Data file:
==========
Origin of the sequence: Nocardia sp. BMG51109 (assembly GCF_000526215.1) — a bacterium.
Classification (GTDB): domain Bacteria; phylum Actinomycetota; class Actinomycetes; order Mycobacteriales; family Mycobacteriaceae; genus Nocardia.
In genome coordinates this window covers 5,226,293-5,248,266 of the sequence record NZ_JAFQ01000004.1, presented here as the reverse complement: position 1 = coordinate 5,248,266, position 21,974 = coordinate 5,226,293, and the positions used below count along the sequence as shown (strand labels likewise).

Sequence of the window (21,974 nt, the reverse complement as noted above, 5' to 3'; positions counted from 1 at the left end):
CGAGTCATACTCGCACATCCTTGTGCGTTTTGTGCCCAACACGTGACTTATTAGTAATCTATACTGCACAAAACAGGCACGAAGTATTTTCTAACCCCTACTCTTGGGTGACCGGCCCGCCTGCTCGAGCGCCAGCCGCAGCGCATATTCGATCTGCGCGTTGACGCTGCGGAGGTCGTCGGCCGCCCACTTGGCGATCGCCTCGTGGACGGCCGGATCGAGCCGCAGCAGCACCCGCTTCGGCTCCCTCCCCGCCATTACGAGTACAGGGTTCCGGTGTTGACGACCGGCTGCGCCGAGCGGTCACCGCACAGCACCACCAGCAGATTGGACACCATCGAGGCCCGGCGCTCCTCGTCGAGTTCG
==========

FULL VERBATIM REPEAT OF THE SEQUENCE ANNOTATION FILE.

Origin of the sequence: Nocardia sp. BMG51109 (assembly GCF_000526215.1) — a bacterium.
Classification (GTDB): domain Bacteria; phylum Actinomycetota; class Actinomycetes; order Mycobacteriales; family Mycobacteriaceae; genus Nocardia.
In genome coordinates this window covers 5,226,293-5,248,266 of the sequence record NZ_JAFQ01000004.1, presented here as the reverse complement: position 1 = coordinate 5,248,266, position 21,974 = coordinate 5,226,293, and the positions used below count along the sequence as shown (strand labels likewise).

Sequence of the window (21,974 nt, the reverse complement as noted above, 5' to 3'; positions counted from 1 at the left end):
CGAGTCATACTCGCACATCCTTGTGCGTTTTGTGCCCAACACGTGACTTATTAGTAATCTATACTGCACAAAACAGGCACGAAGTATTTTCTAACCCCTACTCTTGGGTGACCGGCCCGCCTGCTCGAGCGCCAGCCGCAGCGCATATTCGATCTGCGCGTTGACGCTGCGGAGGTCGTCGGCCGCCCACTTGGCGATCGCCTCGTGGACGGCCGGATCGAGCCGCAGCAGCACCCGCTTCGGCTCCCTCCCCGCCATTACGAGTACAGGGTTCCGGTGTTGACGACCGGCTGCGCCGAGCGGTCACCGCACAGCACCACCAGCAGATTGGACACCATCGAGGCCCGGCGCTCCTCGTCGAGTTCG